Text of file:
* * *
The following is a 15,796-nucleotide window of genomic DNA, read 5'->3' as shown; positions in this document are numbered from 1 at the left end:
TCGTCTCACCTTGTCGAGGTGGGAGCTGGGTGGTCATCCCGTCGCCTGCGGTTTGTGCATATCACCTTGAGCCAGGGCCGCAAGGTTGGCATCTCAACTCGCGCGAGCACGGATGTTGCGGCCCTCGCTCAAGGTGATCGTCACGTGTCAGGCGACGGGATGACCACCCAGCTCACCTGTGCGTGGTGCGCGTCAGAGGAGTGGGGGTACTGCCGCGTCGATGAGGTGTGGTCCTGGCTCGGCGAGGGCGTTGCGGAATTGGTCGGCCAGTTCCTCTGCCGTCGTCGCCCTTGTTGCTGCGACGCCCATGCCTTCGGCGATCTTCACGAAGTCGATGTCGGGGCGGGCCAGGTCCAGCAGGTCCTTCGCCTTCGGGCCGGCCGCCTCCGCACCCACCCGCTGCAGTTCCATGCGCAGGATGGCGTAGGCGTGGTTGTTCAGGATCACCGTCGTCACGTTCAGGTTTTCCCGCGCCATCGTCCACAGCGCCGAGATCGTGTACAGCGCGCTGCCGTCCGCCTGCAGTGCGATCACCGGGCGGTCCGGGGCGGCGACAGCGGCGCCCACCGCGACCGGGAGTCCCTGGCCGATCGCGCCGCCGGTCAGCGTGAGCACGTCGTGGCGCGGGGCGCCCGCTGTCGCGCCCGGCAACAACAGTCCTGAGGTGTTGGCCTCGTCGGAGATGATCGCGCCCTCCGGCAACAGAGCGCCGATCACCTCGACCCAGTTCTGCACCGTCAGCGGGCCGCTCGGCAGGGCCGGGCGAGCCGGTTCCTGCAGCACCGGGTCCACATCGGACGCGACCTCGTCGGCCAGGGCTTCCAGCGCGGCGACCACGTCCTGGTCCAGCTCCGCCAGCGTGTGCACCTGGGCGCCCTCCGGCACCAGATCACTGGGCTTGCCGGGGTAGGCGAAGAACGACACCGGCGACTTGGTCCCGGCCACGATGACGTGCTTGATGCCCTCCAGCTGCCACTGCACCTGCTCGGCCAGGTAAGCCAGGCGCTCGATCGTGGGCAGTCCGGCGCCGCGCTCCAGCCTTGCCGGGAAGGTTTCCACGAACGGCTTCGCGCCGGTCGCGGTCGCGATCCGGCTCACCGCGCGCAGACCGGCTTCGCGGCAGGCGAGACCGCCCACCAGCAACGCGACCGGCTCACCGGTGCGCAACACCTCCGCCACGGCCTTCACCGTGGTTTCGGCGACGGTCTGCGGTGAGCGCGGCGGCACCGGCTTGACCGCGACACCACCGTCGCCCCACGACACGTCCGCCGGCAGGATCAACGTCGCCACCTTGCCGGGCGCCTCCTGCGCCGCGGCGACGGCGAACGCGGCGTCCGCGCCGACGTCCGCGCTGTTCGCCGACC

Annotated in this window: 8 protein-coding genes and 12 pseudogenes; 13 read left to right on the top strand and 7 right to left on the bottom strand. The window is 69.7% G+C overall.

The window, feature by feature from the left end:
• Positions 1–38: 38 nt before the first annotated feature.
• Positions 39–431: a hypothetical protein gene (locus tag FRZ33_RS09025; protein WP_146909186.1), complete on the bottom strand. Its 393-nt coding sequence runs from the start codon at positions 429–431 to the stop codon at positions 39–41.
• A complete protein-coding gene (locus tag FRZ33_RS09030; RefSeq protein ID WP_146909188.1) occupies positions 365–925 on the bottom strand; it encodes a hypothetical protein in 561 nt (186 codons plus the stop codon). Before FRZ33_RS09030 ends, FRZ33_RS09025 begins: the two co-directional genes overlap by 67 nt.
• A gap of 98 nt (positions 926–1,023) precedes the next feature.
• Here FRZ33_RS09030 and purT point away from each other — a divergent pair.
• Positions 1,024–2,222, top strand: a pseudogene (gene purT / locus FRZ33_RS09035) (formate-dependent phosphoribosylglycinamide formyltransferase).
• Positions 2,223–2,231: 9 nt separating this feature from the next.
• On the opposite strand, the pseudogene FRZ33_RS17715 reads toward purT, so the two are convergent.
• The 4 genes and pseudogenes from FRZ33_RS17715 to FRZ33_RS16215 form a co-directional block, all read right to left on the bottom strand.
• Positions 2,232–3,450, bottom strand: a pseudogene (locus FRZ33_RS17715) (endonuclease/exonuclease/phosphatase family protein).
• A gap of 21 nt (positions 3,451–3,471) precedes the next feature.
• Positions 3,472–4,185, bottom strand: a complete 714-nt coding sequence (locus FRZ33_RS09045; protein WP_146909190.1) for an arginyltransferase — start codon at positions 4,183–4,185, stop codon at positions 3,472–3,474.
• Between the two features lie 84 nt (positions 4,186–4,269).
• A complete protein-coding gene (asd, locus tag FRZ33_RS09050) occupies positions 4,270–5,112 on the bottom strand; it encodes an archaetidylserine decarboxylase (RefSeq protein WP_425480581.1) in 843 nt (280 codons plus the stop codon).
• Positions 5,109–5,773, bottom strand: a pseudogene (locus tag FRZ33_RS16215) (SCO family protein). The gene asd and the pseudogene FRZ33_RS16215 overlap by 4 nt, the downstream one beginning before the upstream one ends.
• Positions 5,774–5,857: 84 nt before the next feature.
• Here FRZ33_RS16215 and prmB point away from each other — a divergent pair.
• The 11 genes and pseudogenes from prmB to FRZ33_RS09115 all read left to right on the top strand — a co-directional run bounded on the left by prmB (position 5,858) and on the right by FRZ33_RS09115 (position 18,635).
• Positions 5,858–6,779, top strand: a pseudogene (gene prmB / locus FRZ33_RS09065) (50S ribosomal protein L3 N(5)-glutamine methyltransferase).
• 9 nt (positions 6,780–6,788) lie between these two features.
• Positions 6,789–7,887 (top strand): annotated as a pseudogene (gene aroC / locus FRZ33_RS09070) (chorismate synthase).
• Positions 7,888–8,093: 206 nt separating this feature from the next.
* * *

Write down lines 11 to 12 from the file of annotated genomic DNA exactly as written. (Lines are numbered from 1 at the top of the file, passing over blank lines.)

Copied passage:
• Positions 2,223–2,231: 9 nt separating this feature from the next.
• On the opposite strand, the pseudogene FRZ33_RS17715 reads toward purT, so the two are convergent.